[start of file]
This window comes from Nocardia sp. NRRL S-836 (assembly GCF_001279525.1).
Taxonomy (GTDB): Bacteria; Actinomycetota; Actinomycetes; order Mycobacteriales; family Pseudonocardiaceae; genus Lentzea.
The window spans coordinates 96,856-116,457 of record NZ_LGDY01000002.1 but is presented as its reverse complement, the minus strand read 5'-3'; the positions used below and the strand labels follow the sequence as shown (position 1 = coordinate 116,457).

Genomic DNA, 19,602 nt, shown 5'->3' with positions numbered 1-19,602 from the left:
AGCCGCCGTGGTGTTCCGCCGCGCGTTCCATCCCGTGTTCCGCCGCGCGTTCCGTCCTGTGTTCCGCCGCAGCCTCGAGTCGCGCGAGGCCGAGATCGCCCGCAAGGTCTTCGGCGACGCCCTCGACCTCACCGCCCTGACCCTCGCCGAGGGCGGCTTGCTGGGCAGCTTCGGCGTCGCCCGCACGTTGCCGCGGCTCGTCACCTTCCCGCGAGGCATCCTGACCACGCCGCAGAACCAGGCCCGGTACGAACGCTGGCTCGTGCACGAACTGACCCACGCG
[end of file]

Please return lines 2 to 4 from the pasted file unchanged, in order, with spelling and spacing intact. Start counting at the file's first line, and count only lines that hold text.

Taxonomy (GTDB): Bacteria; Actinomycetota; Actinomycetes; order Mycobacteriales; family Pseudonocardiaceae; genus Lentzea.
The window spans coordinates 96,856-116,457 of record NZ_LGDY01000002.1 but is presented as its reverse complement, the minus strand read 5'-3'; the positions used below and the strand labels follow the sequence as shown (position 1 = coordinate 116,457).

Genomic DNA, 19,602 nt, shown 5'->3' with positions numbered 1-19,602 from the left: